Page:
Anyone who reads Adam Smith’s The Wealth of Nations or The Theory of Moral Sentiments would want to know more about the author of those classic works. The Library of Congress says there are at least 300 works in several languages about Smith, but only about a dozen biographies, including James Buchan’s The Authentic Adam Smith (2006).
There are two reasons there aren’t many Adam Smith biographies. First, Smith, like so many intellectuals of his time, was not a man who enjoyed baring his soul in print. He didn’t like letter writing, for example, and relatively few of his letters survive. But Smith’s reticence went further than that of most thinkers of his day. In 1787, three years before his death at age 67, he ordered his friends to destroy all his papers and lecture notes except for seven philosophical essays, which were published posthumously. Smith’s friend and literary executor, Dugald Stewart, observed that Smith “seemed to have wished that no materials should remain for his biographers, but what were furnished by the lasting monuments of his genius, and the exemplary worth of his private life.”
Although Smith could have his own papers destroyed, he couldn’t stop his friends (including Stewart) from writing about him. In addition, extensive lecture notes compiled by Smith’s students in the 1760s provide evidence of how his ideas emerged and changed. Using all the available archives, Phillipson, a lecturer in history at the University of Edinburgh, has produced an elegant and forceful biography.
It should be noted that Phillipson doesn’t care much how Smith discovered the importance of free markets. He is far more concerned about how Smith saw himself, as a philosopher who was the foremost disciple of David Hume, a man whose goal was “to develop philosophical accounts of the principles of law and government which would be of use to the rulers of modern Europe.”
Consider Phillipson’s description of the legacy of The Wealth of Nations. He sees Smith’s book as “the greatest and most enduring monument to the intellectual culture of the Scottish Enlightenment.” The book, he adds, “was a call to his contemporaries to take moral, political and intellectual control of their lives and the lives of those for whom they were responsible. It is in such context that the Wealth of Nations needs to be read by historians. The rest can be left to his disciples and critics.”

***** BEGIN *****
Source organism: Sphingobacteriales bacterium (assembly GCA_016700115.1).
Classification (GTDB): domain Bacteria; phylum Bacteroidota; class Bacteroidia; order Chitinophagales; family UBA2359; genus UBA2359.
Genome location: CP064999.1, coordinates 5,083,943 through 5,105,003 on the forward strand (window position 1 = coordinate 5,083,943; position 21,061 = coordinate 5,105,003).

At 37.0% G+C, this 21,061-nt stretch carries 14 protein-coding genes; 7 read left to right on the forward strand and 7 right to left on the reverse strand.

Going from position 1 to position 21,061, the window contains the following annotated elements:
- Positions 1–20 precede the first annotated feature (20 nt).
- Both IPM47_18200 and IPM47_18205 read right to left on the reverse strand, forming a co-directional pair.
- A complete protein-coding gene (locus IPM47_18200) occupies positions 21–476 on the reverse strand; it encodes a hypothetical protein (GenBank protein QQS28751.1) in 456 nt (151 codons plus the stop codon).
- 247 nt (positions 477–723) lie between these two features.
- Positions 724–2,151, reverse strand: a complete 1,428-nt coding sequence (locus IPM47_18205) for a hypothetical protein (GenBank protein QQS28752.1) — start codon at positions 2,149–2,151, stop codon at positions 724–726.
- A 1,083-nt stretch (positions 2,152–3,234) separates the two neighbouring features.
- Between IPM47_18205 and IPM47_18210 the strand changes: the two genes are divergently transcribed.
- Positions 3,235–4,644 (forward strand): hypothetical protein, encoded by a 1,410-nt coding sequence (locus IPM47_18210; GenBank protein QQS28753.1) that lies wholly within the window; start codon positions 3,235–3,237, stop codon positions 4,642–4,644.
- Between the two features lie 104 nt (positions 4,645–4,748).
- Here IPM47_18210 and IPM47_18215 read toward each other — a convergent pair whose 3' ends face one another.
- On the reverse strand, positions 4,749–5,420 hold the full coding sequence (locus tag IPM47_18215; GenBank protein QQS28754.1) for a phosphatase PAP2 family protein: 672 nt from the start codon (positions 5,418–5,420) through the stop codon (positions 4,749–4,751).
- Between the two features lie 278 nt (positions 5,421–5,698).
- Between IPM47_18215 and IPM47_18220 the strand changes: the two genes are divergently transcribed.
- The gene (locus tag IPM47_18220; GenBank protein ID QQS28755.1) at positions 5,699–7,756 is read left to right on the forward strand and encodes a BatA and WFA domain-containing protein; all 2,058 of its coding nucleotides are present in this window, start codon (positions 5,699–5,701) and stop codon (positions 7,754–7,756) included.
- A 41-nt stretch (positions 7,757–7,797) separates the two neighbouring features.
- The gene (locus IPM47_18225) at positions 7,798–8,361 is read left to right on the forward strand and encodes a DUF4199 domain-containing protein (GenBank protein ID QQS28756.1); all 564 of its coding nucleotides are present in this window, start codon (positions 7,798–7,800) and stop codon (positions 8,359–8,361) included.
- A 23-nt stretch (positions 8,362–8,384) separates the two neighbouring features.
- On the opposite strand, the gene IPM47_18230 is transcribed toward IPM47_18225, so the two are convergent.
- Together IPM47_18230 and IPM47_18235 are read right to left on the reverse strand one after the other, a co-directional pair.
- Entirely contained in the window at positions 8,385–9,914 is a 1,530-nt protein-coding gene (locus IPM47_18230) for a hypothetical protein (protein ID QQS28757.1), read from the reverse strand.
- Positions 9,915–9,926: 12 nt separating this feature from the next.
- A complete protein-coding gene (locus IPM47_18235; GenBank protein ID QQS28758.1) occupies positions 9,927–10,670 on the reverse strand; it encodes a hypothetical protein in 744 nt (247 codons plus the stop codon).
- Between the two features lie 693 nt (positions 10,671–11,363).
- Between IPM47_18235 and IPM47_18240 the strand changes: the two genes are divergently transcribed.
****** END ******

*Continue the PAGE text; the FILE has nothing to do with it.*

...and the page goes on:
Phillipson signals to his readers that he is neither a disciple nor a critic of Smith’s work. Readers interested in Smith’s libertarian development should look to other books. What Phillipson is best at is describing Smith’s life and his ideas. In doing that, he offers many clues as to why Smith was so successful. Phillipson shows that the reason Glasgow and Edinburgh attracted so many smart people in the eighteenth century can be traced to free trade. In 1707 Scotland and England formally merged to form the United Kingdom. Scottish merchants agreed to that to have free access to English markets.
The wealth created by those traders not only generously endowed the University of Glasgow and the University of Edinburgh, but also allowed some merchants to hire professors for special projects. One of them, Henry Home, hired Smith in 1748 to deliver lectures on rhetoric and in jurisprudence. His public lectures were so popular that Smith repeated them in 1749 and 1750. Those lectures not only convinced the University of Glasgow to hire Smith to teach logic and metaphysics, they also proved to be highly profitable—Smith earned 100 pounds per year from his lectures, which was more than most professors earned.
In 1751 Smith began his career as a university lecturer. He was so popular that students flocked to Edinburgh just to hear him. One of his best-known students was James Boswell, who wrote in 1759 that Smith “has nothing of that formal stiffness and Pedantry which is too often found in Professors. So far from that, he is a polite well-bred man, is extreamly [sic] fond of having his students with him and treats them with all the easiness and affability imaginable.”
Smith spent 13 years at the University of Glasgow, then left in 1764 to become the private tutor to the Duke of Buccleuch. The Duke was so grateful for Smith’s skill as a teacher that he paid him 300 pounds a year until 1778, when Smith became a customs commissioner. Buccleuch’s investment gave Smith the time he needed to produce The Wealth of Nations.
Phillipson’s book will not tell you why Adam Smith became a great economist. But it superbly shows how Smith became important and why The Wealth of Nations remains significant.